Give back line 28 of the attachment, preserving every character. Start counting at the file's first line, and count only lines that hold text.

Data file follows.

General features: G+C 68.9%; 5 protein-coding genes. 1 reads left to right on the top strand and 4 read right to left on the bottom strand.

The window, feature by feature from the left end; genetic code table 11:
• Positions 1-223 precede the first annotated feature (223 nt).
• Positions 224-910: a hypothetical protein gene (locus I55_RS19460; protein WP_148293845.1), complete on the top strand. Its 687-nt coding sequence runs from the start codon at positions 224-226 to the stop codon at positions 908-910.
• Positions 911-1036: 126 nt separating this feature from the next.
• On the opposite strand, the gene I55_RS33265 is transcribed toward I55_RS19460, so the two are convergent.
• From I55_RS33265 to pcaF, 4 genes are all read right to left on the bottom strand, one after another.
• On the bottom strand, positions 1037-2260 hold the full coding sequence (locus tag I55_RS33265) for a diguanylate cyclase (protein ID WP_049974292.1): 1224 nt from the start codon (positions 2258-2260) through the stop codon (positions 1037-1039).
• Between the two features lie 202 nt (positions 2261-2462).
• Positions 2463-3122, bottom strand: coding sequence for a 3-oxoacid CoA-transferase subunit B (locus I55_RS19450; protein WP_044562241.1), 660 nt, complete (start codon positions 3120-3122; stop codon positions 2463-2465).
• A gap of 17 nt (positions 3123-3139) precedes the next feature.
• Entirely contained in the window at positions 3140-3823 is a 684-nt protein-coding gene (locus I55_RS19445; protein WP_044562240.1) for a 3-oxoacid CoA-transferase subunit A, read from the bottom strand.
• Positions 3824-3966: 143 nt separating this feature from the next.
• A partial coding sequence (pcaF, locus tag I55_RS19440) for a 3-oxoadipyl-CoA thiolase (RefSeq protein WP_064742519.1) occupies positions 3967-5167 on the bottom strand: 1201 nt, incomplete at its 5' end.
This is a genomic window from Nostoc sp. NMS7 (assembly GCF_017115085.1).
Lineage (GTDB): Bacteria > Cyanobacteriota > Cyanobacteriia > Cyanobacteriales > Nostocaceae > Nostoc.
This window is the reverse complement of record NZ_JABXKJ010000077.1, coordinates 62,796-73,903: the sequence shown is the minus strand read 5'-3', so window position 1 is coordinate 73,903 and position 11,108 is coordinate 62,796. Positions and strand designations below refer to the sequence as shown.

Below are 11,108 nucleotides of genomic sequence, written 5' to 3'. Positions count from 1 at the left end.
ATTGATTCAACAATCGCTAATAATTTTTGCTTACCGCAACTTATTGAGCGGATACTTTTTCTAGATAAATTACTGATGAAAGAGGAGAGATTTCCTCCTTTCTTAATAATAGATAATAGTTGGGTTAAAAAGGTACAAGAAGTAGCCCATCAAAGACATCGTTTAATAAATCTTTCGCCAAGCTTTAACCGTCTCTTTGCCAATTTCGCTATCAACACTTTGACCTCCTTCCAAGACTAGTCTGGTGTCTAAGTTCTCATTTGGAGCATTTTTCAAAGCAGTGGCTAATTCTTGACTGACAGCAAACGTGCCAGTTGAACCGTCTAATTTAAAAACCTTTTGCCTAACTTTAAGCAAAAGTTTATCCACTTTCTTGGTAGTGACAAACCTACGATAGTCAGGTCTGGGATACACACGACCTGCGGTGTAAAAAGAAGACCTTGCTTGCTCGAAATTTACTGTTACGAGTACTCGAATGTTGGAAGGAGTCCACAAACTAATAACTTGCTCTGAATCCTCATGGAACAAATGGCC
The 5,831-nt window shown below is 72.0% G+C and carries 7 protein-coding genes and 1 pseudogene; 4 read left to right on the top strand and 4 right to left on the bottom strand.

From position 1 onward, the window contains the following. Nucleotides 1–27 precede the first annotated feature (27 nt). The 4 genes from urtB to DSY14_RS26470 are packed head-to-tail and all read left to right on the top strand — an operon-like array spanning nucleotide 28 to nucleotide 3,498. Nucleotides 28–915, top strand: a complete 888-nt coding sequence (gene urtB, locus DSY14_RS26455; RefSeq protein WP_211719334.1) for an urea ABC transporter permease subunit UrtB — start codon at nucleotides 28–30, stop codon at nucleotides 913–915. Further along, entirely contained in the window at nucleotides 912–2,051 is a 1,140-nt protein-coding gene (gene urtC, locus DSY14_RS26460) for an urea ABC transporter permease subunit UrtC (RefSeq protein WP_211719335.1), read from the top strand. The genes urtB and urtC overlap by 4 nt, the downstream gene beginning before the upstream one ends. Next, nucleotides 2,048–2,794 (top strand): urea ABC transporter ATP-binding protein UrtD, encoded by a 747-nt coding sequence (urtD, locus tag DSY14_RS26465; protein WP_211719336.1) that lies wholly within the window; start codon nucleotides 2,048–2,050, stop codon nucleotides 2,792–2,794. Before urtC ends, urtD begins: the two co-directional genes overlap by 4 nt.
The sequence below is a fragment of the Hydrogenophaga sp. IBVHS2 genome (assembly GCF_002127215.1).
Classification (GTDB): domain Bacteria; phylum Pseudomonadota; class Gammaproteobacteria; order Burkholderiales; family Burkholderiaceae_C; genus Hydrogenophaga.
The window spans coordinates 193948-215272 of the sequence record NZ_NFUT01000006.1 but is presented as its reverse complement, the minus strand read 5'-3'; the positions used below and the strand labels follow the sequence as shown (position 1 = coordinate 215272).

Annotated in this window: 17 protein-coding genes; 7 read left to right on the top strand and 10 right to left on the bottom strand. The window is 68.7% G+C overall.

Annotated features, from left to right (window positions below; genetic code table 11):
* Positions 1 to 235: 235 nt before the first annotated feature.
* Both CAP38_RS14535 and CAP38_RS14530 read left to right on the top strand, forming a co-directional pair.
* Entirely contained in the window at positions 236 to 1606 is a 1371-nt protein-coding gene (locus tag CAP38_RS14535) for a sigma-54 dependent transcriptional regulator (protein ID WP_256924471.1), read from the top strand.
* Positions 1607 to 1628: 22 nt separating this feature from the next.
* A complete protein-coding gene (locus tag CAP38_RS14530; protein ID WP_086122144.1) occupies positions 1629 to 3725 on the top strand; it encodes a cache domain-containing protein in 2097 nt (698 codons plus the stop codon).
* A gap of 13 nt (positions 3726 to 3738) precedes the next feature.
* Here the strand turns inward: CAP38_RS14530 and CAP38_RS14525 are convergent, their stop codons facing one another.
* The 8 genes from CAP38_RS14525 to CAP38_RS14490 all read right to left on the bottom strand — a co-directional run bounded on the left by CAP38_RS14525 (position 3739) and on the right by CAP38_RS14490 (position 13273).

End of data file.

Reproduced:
* Both CAP38_RS14535 and CAP38_RS14530 read left to right on the top strand, forming a co-directional pair.